All the while, the true believers and veterans of the 12-year-old digital currency industry insist that the underlying tech is real and transformative and finally — finally! — ready to upend nothing less than the global financial system and internet as we know it.
Everyone seems to be getting rich or selling a token or predicting a revolution. Digital currencies are volatile, risky and prone to bubbles; countless fortunes have already been made and lost. In some cases, many people are already using blockchains — the underlying technology of cryptocurrencies — without realizing it or understanding how, exactly, they work.
“Bitcoin mania is not a fad,” Daniel Ives, an equities analyst at Wedbush Securities, wrote in a recent note to clients, “but rather the start of a new age on the digital currency front.”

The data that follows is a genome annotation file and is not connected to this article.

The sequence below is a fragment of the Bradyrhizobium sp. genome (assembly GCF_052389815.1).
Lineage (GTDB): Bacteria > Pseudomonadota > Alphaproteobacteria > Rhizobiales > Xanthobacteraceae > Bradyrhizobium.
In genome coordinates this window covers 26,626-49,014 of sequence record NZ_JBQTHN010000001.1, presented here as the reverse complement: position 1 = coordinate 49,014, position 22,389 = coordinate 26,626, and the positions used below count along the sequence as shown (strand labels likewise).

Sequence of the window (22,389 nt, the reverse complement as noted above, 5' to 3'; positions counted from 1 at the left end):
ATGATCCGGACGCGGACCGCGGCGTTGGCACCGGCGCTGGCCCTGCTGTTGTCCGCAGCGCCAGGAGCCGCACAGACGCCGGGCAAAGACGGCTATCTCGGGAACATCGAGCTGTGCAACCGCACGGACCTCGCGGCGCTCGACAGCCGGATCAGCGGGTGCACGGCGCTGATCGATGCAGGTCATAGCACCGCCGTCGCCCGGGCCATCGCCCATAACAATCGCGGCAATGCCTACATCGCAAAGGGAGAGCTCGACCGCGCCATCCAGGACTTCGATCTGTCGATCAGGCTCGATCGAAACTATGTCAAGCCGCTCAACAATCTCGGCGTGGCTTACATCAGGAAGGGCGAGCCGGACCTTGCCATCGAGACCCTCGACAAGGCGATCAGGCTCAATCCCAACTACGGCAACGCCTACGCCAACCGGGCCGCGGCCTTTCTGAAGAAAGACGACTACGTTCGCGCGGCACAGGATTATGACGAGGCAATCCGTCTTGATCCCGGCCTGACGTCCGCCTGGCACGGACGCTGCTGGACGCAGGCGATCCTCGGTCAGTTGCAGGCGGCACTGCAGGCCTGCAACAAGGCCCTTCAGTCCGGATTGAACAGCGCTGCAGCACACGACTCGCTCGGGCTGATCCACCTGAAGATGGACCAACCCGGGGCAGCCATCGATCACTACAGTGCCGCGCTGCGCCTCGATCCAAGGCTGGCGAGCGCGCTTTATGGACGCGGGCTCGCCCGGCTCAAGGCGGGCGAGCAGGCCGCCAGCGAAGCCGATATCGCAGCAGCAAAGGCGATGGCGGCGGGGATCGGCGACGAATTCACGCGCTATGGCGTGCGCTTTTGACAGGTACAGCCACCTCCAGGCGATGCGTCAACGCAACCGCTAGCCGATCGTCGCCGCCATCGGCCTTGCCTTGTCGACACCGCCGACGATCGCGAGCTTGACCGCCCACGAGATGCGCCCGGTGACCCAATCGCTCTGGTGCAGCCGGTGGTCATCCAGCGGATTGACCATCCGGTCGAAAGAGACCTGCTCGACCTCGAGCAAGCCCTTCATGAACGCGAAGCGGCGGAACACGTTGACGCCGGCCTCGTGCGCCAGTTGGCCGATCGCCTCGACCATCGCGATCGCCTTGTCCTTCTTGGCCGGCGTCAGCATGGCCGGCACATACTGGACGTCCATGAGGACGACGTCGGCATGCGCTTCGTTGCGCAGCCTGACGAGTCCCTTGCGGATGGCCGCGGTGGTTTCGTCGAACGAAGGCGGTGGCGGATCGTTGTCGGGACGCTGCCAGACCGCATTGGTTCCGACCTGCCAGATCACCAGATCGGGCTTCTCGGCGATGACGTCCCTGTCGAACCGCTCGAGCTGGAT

Short of that, cryptocurrency is, at the very least, now seen as a good place to park some cash. Everyone has read the stories of teenage crypto millionaires — or the pizza bought with Bitcoin that would now be worth millions. To not get involved is, in crypto-speak, to “have fun staying poor.” In other words: We are all crypto people now. Gulp.
‘Is this a bad dream?’
It’s hard to sit by, watching our index funds and 401(k)s passively, predictably, responsibly tick upward, while an art-world outsider named Beeple sells an NFT of a digital collage for $69 million. For many, news of this transaction raised a simple question: Why not me?
Mark Greenberg, a photographer, had that thought in March when he auctioned off an NFT of a previously unpublished portrait he’d taken of Andy Warhol in 1985. Watching the bids climb to $100,000, he was elated. He hadn’t been able to work much in the pandemic, and this money could help with his daughter’s upcoming wedding and the house he’d just bought. But then he started to worry.
His sale’s bounty was stored in a digital account that only he had access to. What would happen to it if he, a 69-year-old with some health issues, suddenly dropped dead?